Inventor pedals new marine-propulsion concept

16:00, Feb 24 2010
Ken Kingsbury
HYDROFOIL-DRIVEN: Ken Kingsbury, right, propels his new pedal boat, the Treddlecat, with Cass Bay resident Chris Nitschke on Lyttelton Harbour.

Big ideas come naturally for boat designer Ken Kingsbury.

The inspiration behind the Ashburton's man-made Lake Hood project will return to the lake near Ashburton tomorrow to launch his latest invention.

Kingsbury's pedal-driven boat, the Treddlecat, uses swinging hydrofoils angled towards the water instead of a paddle-wheel.

It has cost $10,000 to develop.

The design meant the boat could reach speeds of more than five knots, he said.

"The foils stay in the water, moving side to side and tracking forward, taking the boat with them."


Kingsbury, now based in Rarotonga, worked on the design for more than nine years after being asked to build plastic pedal boats for a tourist operator.

"I started to think about making something better, and every time I thought I had come across something better, another idea cropped up."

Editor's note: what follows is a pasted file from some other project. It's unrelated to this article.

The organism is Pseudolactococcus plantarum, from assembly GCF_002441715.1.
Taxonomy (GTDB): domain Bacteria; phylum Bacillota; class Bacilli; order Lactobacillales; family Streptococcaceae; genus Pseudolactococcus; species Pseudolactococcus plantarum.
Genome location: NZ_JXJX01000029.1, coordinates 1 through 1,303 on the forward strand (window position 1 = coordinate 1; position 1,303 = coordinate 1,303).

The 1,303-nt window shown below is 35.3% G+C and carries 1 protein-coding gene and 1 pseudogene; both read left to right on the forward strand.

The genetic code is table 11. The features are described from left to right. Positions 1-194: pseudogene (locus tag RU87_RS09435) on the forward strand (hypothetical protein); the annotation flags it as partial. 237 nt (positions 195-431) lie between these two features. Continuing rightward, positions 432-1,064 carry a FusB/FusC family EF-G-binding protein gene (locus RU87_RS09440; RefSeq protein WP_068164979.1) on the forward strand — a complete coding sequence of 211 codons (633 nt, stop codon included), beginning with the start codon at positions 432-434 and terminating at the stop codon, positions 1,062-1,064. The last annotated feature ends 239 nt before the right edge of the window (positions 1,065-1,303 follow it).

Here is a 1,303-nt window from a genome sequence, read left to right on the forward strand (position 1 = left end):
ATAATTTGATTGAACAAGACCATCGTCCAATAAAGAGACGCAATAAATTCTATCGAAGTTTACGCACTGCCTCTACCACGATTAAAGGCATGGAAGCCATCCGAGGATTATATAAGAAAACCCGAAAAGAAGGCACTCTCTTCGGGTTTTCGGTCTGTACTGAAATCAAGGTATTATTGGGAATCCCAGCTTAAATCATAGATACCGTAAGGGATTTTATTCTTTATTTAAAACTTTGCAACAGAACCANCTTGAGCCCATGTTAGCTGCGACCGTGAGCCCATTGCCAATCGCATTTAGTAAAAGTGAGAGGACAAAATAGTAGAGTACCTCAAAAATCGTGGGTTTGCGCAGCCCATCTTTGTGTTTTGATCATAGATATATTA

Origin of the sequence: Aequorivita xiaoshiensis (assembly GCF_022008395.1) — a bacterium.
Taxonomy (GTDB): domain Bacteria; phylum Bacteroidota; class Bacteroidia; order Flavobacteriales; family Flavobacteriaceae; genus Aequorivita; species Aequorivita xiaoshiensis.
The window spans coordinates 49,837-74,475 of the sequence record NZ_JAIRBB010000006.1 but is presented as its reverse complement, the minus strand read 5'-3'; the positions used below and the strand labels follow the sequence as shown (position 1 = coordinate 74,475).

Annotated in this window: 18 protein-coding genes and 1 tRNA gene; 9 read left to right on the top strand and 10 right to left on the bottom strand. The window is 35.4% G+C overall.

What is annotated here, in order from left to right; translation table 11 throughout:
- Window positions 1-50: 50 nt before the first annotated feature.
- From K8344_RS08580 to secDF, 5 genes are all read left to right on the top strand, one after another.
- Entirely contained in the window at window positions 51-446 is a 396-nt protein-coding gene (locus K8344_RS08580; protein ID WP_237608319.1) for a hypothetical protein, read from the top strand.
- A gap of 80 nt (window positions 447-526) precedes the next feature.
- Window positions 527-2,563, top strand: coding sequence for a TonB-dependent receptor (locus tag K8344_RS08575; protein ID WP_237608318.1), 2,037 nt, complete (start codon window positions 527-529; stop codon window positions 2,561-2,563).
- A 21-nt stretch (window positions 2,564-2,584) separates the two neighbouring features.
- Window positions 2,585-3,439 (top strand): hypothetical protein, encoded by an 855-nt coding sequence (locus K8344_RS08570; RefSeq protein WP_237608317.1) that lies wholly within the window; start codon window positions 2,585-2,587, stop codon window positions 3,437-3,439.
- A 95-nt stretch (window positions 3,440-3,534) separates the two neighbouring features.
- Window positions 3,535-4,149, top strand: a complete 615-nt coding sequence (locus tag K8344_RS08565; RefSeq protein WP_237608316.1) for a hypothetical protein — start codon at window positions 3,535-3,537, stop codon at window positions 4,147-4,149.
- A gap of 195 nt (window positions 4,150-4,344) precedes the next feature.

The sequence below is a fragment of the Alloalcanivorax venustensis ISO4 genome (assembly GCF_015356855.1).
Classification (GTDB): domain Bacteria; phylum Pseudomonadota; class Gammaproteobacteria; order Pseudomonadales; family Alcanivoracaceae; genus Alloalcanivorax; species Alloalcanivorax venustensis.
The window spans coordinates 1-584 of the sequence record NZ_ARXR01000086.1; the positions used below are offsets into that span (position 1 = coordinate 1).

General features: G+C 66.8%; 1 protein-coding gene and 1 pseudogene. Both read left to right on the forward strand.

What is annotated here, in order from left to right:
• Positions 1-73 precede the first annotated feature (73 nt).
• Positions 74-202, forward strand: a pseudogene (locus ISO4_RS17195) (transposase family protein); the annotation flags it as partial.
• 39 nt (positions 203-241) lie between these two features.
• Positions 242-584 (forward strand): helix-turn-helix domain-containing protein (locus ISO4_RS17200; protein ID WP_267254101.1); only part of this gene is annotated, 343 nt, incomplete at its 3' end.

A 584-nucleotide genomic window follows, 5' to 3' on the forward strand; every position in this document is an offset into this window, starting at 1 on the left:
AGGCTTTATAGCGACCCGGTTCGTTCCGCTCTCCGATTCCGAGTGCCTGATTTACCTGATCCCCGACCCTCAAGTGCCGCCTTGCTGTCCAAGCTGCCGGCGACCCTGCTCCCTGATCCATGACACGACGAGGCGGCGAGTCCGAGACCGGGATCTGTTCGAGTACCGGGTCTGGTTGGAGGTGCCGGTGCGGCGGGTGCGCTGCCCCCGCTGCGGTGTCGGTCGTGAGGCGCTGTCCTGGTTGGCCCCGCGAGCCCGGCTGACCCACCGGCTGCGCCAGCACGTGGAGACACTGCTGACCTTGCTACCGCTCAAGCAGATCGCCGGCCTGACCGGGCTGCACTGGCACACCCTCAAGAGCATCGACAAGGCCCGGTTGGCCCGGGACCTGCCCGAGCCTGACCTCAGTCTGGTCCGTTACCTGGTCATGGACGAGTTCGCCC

The first prototype in 2004 used the same drive system as the Treddlecat, but was unsuccessful because its complicated layout made it vulnerable to damage.

Kingsbury said it took him three years to get the courage to make a revised model.

"I got used to failure and I was expecting this to be another project my wife would scold me for spending money on – but when it worked, it exceeded expectations," he said. "It was more reliable, more user-friendly and it went faster."

Kingsbury said he would be unable to make more Treddlecats because of the $10,000 cost to make the first one. "You learn in life that the people who put the effort into inventing have never got any money left to do anything with it ... I've got to find a manufacturer and investor to mass produce."

However, he was confident the idea was a winning one.

"I'm always optimistic when I invent something and after the first successful trial, my conviction has strengthened. I'm sinking the last of my retirement money into it, so it's got to work. Otherwise, I'm living under railway arches for the rest of my life."

The Press